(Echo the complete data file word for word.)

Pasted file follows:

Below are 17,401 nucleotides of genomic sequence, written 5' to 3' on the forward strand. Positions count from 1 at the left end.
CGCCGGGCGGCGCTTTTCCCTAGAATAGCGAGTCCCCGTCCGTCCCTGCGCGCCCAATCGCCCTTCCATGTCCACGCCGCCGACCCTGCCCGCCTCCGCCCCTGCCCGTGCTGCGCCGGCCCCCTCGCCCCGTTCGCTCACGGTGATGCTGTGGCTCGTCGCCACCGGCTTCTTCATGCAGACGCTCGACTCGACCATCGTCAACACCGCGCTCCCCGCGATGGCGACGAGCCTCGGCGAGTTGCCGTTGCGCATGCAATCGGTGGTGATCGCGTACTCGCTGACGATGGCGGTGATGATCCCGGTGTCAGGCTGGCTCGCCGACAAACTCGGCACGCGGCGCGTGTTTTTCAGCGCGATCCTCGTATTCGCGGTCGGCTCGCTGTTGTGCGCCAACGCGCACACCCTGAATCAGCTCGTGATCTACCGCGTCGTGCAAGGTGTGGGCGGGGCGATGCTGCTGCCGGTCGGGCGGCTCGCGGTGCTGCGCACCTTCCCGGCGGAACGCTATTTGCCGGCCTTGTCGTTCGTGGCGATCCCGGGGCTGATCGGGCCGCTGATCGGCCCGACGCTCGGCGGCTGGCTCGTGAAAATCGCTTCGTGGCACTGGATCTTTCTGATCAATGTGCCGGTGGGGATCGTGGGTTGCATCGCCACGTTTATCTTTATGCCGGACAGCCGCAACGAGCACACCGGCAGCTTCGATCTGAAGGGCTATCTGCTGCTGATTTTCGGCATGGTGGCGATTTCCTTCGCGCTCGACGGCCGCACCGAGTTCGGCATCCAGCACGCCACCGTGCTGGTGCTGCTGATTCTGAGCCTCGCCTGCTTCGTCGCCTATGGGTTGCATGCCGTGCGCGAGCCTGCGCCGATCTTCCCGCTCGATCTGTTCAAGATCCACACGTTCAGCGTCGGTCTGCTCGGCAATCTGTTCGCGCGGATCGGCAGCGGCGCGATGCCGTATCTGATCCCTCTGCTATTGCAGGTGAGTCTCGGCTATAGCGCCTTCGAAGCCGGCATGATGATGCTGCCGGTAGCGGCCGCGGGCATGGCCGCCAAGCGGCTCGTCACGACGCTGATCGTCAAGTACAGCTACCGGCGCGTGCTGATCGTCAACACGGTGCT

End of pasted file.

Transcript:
Below are 17,401 nucleotides of genomic sequence, written 5' to 3' on the forward strand. Positions count from 1 at the left end.
CGCCGGGCGGCGCTTTTCCCTAGAATAGCGAGTCCCCGTCCGTCCCTGCGCGCCCAATCGCCCTTCCATGTCCACGCCGCCGACCCTGCCCGCCTCCGCCCCTGCCCGTGCTGCGCCGGCCCCCTCGCCCCGTTCGCTCACGGTGATGCTGTGGCTCGTCGCCACCGGCTTCTTCATGCAGACGCTCGACTCGACCATCGTCAACACCGCGCTCCCCGCGATGGCGACGAGCCTCGGCGAGTTGCCGTTGCGCATGCAATCGGTGGTGATCGCGTACTCGCTGACGATGGCGGTGATGATCCCGGTGTCAGGCTGGCTCGCCGACAAACTCGGCACGCGGCGCGTGTTTTTCAGCGCGATCCTCGTATTCGCGGTCGGCTCGCTGTTGTGCGCCAACGCGCACACCCTGAATCAGCTCGTGATCTACCGCGTCGTGCAAGGTGTGGGCGGGGCGATGCTGCTGCCGGTCGGGCGGCTCGCGGTGCTGCGCACCTTCCCGGCGGAACGCTATTTGCCGGCCTTGTCGTTCGTGGCGATCCCGGGGCTGATCGGGCCGCTGATCGGCCCGACGCTCGGCGGCTGGCTCGTGAAAATCGCTTCGTGGCACTGGATCTTTCTGATCAATGTGCCGGTGGGGATCGTGGGTTGCATCGCCACGTTTATCTTTATGCCGGACAGCCGCAACGAGCACACCGGCAGCTTCGATCTGAAGGGCTATCTGCTGCTGATTTTCGGCATGGTGGCGATTTCCTTCGCGCTCGACGGCCGCACCGAGTTCGGCATCCAGCACGCCACCGTGCTGGTGCTGCTGATTCTGAGCCTCGCCTGCTTCGTCGCCTATGGGTTGCATGCCGTGCGCGAGCCTGCGCCGATCTTCCCGCTCGATCTGTTCAAGATCCACACGTTCAGCGTCGGTCTGCTCGGCAATCTGTTCGCGCGGATCGGCAGCGGCGCGATGCCGTATCTGATCCCTCTGCTATTGCAGGTGAGTCTCGGCTATAGCGCCTTCGAAGCCGGCATGATGATGCTGCCGGTAGCGGCCGCGGGCATGGCCGCCAAGCGGCTCGTCACGACGCTGATCGTCAAGTACAGCTACCGGCGCGTGCTGATCGTCAACACGGTGCT